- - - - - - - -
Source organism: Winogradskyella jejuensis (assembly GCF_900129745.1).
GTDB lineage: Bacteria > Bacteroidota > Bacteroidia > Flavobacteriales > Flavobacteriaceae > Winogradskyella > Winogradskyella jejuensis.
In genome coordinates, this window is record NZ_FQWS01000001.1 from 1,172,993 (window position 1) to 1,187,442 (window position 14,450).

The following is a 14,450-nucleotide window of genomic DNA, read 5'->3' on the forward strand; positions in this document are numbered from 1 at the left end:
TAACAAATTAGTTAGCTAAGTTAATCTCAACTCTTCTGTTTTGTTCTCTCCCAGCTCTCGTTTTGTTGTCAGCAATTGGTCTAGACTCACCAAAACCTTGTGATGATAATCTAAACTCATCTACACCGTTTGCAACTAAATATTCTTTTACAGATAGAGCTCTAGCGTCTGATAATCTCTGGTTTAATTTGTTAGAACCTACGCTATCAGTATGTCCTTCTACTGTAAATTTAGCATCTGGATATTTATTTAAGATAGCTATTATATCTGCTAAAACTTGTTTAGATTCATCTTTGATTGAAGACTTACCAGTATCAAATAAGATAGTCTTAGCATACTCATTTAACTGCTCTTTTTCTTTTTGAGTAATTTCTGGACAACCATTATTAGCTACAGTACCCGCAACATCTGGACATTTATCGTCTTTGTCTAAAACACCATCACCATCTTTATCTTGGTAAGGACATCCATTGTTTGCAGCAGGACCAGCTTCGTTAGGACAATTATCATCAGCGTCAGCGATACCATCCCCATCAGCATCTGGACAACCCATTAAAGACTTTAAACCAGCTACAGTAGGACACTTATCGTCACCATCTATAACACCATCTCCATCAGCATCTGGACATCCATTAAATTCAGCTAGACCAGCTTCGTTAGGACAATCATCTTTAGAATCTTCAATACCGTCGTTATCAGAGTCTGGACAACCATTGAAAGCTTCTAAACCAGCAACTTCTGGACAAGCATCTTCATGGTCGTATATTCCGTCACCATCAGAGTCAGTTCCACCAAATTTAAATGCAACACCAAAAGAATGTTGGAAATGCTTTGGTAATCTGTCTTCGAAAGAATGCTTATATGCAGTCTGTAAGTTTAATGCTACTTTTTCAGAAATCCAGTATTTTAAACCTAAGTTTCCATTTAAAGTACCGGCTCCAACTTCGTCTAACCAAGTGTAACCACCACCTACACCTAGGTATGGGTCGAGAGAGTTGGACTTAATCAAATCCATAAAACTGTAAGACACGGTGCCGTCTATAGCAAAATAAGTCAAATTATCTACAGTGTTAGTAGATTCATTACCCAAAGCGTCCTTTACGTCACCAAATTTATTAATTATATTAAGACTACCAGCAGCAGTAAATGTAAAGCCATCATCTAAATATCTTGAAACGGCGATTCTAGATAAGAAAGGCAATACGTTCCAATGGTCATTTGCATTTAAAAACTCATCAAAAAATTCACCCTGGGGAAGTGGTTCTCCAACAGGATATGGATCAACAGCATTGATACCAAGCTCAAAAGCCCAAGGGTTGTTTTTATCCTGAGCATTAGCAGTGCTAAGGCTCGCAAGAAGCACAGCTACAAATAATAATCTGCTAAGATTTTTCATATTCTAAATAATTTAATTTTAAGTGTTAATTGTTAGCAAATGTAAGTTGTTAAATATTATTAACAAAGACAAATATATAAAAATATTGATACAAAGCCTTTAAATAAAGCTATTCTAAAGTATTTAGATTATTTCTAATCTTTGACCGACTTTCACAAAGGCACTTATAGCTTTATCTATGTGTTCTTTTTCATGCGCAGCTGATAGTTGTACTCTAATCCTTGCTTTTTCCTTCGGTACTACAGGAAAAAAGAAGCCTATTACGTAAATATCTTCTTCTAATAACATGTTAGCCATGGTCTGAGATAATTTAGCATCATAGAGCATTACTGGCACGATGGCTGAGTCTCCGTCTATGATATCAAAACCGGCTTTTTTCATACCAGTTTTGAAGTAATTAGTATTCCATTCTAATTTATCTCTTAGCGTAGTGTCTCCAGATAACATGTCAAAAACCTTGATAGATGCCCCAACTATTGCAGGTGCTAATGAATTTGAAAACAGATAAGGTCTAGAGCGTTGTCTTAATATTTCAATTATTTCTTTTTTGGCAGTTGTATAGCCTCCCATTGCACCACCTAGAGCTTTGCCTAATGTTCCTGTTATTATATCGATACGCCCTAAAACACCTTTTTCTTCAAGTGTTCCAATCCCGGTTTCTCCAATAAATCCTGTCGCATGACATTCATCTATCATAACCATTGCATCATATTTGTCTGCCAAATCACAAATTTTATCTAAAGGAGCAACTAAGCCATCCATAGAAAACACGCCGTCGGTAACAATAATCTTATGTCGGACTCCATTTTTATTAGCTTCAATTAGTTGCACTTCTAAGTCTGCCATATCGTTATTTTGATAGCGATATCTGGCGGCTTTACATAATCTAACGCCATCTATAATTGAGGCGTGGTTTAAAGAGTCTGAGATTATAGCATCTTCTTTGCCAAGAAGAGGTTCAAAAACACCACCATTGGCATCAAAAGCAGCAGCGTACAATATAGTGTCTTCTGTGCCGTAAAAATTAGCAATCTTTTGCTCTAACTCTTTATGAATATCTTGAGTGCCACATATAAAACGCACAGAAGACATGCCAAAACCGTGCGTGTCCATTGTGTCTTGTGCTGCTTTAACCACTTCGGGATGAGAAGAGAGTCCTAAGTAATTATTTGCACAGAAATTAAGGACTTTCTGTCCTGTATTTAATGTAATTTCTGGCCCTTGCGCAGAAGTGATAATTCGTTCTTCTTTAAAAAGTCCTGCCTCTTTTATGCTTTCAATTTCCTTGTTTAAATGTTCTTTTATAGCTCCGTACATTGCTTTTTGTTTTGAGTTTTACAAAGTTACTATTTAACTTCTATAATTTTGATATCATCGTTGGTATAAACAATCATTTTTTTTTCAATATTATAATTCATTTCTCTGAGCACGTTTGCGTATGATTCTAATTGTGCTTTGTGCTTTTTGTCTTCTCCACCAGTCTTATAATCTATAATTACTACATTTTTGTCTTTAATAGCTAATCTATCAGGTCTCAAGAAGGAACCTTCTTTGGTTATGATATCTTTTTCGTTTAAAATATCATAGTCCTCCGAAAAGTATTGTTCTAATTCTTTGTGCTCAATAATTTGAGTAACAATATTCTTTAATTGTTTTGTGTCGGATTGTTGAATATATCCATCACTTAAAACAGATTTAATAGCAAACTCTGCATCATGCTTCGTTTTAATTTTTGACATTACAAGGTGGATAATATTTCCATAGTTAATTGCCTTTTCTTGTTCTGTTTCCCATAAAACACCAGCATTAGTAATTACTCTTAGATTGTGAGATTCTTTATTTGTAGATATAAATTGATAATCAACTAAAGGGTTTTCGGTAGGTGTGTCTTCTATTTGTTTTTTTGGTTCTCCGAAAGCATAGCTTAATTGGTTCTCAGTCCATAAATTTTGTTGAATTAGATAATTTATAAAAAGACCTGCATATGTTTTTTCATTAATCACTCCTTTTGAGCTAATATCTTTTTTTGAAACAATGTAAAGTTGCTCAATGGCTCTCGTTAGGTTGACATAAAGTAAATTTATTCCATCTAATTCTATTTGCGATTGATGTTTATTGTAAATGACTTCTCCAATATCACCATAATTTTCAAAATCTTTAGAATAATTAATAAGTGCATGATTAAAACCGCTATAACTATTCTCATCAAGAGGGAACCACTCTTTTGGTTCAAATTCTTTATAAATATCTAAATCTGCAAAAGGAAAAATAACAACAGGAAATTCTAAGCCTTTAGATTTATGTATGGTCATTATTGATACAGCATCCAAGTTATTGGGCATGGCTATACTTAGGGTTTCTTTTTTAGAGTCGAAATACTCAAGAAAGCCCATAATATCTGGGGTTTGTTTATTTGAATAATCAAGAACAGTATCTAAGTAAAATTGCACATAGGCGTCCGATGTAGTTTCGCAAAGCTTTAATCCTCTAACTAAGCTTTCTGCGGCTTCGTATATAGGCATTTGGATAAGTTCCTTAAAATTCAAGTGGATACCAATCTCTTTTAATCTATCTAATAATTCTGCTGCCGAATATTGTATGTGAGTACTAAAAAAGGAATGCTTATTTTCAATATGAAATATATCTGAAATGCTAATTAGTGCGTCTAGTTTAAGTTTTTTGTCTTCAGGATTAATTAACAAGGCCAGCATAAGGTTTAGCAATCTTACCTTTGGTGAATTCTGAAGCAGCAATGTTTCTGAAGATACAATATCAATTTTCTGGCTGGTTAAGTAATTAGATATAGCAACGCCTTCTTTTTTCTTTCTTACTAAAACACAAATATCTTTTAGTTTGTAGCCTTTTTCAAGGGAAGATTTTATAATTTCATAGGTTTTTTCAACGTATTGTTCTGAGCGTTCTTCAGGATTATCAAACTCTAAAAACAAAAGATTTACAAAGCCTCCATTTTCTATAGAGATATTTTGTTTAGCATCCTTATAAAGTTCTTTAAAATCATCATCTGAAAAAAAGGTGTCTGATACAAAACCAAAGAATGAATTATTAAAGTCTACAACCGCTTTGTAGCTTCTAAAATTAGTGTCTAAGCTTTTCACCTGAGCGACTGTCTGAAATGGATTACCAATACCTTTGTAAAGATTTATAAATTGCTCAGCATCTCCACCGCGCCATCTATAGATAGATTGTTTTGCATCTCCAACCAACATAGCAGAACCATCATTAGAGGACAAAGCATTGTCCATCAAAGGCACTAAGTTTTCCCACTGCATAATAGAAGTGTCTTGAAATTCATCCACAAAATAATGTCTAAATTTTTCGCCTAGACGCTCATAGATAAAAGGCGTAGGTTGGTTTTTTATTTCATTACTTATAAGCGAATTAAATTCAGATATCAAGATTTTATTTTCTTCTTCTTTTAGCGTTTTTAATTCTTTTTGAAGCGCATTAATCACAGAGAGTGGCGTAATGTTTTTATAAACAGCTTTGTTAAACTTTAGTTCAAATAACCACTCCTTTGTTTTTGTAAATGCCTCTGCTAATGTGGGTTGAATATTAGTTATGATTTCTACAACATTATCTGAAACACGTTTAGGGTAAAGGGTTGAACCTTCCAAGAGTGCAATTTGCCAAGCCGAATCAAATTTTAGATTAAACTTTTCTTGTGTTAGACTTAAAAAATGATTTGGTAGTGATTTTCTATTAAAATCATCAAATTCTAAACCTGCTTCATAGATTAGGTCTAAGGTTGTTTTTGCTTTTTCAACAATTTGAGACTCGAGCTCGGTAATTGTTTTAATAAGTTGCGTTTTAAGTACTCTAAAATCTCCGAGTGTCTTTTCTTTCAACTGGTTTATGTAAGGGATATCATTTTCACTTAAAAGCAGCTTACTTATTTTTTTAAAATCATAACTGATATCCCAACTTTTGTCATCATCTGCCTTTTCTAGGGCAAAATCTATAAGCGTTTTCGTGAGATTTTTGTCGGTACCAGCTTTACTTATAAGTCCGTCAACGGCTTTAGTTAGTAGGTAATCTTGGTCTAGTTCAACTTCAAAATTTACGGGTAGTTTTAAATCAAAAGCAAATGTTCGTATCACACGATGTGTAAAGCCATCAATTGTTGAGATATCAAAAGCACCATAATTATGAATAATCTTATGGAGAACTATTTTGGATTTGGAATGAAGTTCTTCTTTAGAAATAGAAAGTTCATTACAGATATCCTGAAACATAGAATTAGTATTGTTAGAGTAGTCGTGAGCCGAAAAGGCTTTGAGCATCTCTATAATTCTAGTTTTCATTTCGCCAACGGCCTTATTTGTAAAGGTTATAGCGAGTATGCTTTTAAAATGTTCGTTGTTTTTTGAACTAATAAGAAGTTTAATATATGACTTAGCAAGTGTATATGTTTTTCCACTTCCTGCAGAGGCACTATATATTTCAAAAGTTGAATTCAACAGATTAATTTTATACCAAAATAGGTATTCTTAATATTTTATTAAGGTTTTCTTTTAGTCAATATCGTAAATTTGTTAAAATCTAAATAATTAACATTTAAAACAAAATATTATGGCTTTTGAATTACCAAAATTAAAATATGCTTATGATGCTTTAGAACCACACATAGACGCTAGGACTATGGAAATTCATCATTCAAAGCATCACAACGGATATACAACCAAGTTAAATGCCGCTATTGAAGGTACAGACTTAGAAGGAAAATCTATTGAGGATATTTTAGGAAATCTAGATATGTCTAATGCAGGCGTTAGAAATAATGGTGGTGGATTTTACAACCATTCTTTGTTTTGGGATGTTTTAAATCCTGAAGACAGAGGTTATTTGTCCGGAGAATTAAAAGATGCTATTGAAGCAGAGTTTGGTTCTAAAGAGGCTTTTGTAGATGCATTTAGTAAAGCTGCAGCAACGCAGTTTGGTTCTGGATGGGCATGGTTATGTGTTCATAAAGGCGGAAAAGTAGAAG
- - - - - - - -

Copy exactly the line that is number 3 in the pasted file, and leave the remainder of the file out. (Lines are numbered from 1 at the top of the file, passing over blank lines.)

In genome coordinates, this window is record NZ_FQWS01000001.1 from 1,172,993 (window position 1) to 1,187,442 (window position 14,450).